Can I keep my home in bankruptcy? Bankruptcy is a legal process that provides individuals and businesses with a fresh start by discharging or reorganizing their debts. One main concern for individuals who are considering a bankruptcy is whether they will be able to keep their home. The good news is that there are several options available to help you keep your home in bankruptcy.
Chapter 7 Bankruptcy and Your Home
Chapter 7 bankruptcy is often referred to as “liquidation” bankruptcy. In a Chapter 7 bankruptcy, a trustee is appointed to collect and sell any nonexempt assets to pay back your creditors. However, many states allow you to protect some of your assets, including your home, through homestead exemptions.
Homestead exemptions vary by state and can protect a portion of the equity in your home. Equity is the difference between the value of your home and the amount you owe on your mortgage. If the equity in your home is fully protected by the homestead exemption in your state, you can usually keep your home in a Chapter 7 bankruptcy. In Illinois, currently the homestead exemption is $15,000 for individuals, and $30,000 for married filers.
However, if you have a second mortgage or a home equity loan, the rules may be different. In some cases, these types of loans may not be discharged in a Chapter 7 bankruptcy, and you may be required to continue making payments on them.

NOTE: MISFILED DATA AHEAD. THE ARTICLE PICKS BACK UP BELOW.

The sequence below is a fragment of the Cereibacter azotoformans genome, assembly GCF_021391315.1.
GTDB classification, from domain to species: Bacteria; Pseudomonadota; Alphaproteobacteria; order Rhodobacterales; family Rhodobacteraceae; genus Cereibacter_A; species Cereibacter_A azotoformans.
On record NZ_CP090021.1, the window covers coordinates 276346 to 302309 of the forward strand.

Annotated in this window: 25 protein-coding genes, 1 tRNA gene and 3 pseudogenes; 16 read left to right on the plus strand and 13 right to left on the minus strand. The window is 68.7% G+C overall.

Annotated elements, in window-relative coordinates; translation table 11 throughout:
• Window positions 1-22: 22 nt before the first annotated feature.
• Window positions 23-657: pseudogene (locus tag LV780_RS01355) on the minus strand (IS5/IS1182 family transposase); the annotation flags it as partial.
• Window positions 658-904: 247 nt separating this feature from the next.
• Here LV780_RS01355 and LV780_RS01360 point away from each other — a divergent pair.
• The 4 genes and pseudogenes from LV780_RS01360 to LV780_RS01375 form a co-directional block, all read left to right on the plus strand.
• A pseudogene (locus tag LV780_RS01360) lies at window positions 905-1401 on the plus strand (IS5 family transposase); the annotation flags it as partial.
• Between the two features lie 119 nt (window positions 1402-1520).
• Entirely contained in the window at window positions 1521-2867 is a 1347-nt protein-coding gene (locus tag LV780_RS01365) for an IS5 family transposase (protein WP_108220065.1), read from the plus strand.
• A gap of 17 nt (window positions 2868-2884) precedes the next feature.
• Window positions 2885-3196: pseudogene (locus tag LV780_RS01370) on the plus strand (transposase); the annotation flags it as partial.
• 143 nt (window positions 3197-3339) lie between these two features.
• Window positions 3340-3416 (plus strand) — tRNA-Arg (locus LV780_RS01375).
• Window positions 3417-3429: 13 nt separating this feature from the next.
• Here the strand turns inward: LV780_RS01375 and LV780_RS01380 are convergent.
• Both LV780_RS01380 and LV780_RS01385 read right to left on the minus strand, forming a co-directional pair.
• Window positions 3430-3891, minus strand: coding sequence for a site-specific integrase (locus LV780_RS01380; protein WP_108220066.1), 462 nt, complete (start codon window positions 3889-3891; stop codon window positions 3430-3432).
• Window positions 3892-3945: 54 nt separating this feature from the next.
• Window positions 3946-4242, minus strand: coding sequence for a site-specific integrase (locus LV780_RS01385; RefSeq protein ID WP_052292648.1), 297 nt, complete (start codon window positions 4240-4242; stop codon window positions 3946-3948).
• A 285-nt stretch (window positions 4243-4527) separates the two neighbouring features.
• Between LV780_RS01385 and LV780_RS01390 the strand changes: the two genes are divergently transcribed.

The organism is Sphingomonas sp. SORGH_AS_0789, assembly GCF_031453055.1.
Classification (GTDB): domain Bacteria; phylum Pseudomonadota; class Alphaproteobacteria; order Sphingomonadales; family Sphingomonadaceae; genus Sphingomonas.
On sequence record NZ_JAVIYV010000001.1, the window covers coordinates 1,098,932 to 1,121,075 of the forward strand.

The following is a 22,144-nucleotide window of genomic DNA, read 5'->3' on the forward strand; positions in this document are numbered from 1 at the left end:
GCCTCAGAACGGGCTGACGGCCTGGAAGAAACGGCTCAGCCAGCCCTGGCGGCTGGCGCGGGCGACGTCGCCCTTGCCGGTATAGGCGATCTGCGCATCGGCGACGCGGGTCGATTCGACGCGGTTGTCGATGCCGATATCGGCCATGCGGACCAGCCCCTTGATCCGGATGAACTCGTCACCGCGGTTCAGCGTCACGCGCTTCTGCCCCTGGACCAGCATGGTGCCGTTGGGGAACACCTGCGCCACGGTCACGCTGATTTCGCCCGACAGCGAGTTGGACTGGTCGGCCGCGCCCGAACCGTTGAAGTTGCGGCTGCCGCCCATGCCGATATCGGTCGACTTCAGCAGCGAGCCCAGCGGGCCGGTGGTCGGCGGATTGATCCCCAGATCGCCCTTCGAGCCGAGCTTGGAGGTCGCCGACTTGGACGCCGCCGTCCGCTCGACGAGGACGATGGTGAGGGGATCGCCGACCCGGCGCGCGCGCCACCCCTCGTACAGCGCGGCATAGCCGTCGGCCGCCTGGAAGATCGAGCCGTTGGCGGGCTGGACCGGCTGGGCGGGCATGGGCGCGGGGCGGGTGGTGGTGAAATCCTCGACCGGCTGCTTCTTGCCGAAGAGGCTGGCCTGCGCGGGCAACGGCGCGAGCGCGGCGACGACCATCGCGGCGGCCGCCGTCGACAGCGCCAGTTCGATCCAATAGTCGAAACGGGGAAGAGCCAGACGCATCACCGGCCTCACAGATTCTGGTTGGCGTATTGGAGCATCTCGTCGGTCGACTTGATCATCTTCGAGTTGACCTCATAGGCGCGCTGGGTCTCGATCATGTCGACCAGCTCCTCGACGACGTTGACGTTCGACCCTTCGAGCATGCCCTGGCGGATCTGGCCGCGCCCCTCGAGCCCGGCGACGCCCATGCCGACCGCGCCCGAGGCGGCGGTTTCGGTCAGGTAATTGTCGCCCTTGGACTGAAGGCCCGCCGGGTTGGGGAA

Chapter 13 Bankruptcy and Your Home
Chapter 13 bankruptcy is often referred to as “reorganization” bankruptcy. In a Chapter 13 bankruptcy, you create a repayment plan to pay back your creditors over a three to five-year period. As long as you continue to make your plan payments, you can keep your home.
In a Chapter 13 bankruptcy, you can also take advantage of certain provisions of the bankruptcy code to help you keep your home. For example, if you are behind on your mortgage payments, you can include your past due payments in your repayment plan to catch up on your payments.
Additionally, if you have a second mortgage or a home equity loan, you may be able to “strip” these loans and treat them as unsecured debts. This means that you would only have to pay back a portion of these debts through your repayment plan. The remainder would be discharged at the end of your plan.
Working with a Bankruptcy Attorney
If you are considering filing for bankruptcy and want to keep your home, work with an experienced bankruptcy attorney. A bankruptcy attorney can help you understand the options available to you and guide you through the bankruptcy process. Contact us for a free bankruptcy consultation.
Your attorney can also help you determine whether a Chapter 7 or Chapter 13 bankruptcy is the best option for your situation. Additionally, your attorney can help you take advantage of the bankruptcy code to keep your home.
In conclusion, there are several options available to help you keep your home. The best way to ensure that you can keep your home is to work with an experienced bankruptcy attorney. Your attorney can help you navigate the complex bankruptcy process to get a fresh start.